It requires everyday items available at home, such as newspapers, bubble wrap, some pillows, paint, and cooked spaghetti. 

Place all of the items on the floor and let your kid walk on it barefooted. You can also create a sensory pathway with tactile materials that stimulate kids’ feet, improving their motor skills as well as concentration. 

You can also create a kid’s grid path by using some beads, straws, rocks, and grass.


  • Underwater pearl activities for kids’ feet

For this game, you will need a small pool or even a bigger bathtub, marbles, and a bucket. For this game forget about bathing sandals or swimming socks, because kids’ feet will be just fine! The first thing you need to do is feel the pool or a tub with water, but only a few inches. Take the marbles and spread them on the bottom of the pool/tub. 

Place your kid onto the chair or a stool outside the pool/tub but let their feet go in. And now comes the fun part! Tell your kid a story that marbles are actually pearls on the bottom of the sea, and they need to collect them as much as they can by only using their toes! 

After some practice, you can spice things up a little bit. Take a bucket and tell your kids they need to place the pearls inside it!


  • Step-a-Logs 

This game is a little different from the previous one and includes a purchase. It will cost you a couple of bucks, but it will help your kid improve their balance and proper movement. Luckily, step-a-logs are available almost in every kid’s store, including Amazon. 

Usually, these little impediments that kid needs to walk on are free from PVC, BPA, and phthalates which is always a plus. Place these block sets onto your floor and let them overcome these obstacles and have fun. 

Kids can play this game barefoot, and you can place the blocks further or closer, depending on the child’s skills. If you want to make this game a little more complex, you can place cushions, blankets, or chairs between the blocks.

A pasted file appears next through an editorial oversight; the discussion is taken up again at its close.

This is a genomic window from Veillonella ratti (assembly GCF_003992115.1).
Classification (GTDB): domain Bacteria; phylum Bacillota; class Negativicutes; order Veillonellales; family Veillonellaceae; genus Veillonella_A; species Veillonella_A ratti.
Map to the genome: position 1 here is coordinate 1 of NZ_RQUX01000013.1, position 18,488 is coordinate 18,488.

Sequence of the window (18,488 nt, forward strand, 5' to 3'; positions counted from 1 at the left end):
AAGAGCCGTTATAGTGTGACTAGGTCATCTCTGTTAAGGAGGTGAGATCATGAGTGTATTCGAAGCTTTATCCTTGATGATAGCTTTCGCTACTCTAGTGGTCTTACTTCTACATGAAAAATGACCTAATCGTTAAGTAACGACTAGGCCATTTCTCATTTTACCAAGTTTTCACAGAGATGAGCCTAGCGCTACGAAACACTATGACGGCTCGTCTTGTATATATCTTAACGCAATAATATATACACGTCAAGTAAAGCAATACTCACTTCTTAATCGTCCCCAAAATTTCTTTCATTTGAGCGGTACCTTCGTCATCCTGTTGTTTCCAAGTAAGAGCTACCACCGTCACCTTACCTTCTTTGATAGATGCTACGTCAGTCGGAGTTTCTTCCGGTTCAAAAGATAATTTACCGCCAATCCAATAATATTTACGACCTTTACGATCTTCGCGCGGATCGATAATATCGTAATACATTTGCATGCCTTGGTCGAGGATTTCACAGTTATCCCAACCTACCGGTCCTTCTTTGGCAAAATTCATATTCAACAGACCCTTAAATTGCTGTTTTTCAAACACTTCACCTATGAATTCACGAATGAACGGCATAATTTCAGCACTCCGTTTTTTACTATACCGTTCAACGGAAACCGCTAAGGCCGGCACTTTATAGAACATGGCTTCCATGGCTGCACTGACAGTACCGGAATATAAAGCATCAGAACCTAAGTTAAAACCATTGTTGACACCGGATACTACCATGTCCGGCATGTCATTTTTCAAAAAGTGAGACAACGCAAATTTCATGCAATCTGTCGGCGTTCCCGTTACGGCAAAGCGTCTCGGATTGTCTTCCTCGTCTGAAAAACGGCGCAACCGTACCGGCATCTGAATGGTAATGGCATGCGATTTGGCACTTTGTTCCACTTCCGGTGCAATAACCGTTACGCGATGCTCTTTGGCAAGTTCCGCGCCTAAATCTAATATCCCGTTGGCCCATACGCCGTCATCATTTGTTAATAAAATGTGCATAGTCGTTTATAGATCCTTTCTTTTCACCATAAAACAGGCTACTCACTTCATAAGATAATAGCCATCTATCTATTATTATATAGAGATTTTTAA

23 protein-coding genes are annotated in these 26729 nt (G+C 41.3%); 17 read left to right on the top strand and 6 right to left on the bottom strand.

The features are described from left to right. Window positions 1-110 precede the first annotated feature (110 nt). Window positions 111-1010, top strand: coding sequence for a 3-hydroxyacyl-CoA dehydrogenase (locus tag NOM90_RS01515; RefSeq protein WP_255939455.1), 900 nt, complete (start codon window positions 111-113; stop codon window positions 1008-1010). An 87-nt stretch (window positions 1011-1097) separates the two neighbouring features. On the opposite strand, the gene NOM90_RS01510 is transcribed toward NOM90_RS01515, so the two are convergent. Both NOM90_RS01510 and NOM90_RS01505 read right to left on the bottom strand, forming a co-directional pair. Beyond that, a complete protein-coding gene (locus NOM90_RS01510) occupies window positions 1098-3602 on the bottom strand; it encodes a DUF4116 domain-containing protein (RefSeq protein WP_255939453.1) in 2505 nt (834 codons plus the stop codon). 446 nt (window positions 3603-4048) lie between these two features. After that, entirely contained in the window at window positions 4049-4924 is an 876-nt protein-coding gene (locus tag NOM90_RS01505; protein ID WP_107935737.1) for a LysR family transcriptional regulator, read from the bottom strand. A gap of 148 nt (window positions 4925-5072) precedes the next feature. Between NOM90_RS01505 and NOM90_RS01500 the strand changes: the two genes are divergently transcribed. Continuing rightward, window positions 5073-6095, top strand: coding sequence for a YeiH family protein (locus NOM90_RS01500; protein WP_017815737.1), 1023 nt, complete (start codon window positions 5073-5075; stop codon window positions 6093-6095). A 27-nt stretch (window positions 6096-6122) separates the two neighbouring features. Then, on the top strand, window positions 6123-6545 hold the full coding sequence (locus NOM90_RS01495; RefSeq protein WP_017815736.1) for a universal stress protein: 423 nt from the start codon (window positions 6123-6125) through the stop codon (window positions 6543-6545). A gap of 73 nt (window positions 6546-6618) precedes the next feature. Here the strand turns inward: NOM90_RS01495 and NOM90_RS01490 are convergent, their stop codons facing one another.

• Feet drawing activities for kids’ feet

This game is totally up to you and your kid’s imagination and one of our favorite activities for kids’ feet. To realize this game, you will need a piece of paper or a bigger piece of cloth and some markers, crayons, or watercolors. Place the paper or cloth onto the ground or even up the wall, and let your kid doodle, scrabble, and draw with their feet and toes. 

You can give them a task, like a certain thing to draw, an animal, an object, or anything that crosses your mind. 

This kind of game can really be useful for kids in many ways. They can encourage sensory and color exploration, induce creativity and imagination, provide better motor development, and make your kids express their artistic side.


  • Wet sand play 

The wet sand play game is very easy to realize. It does not require some special equipment or buying the game in the store. All you need is:

  • Some sand
  • Can or a bucket
  • Water
  • And toys for sand if you want

This game is great if you have a backyard with a sandbox or even better if you live on the beach. Put some water in a bucket and take it to the sandpit or if you are on the beach, you can even fill up a can with seawater. Spill some water on the sand, and thus, you will create wet sand. Kid’s can walk and run in the sand, which is not only good for their feet development but great for encouraging kids motor skills and creativity. Wet sand is great for molding into different shapes and creating different patterns.


In Conclusion About Activities for Kids’ Feet

Allowing your kid to explore the world around it, including different surfaces with their bare feet, can be beneficial for many things. They will improve their senses, improve their balance, and support proper orthopedic development

By being simple yet creative with things available in your house, you can encourage your kid’s motor skills, healthy foot development, balance, and of course, creativity and imagination. 



  • Petra Moskatelo

    Petra is the main editor and writer here at Footmeter. She is passionate about helping people find the right solution. She holds a university Master's degree in pedagogy, and she knows a lot about children and learning.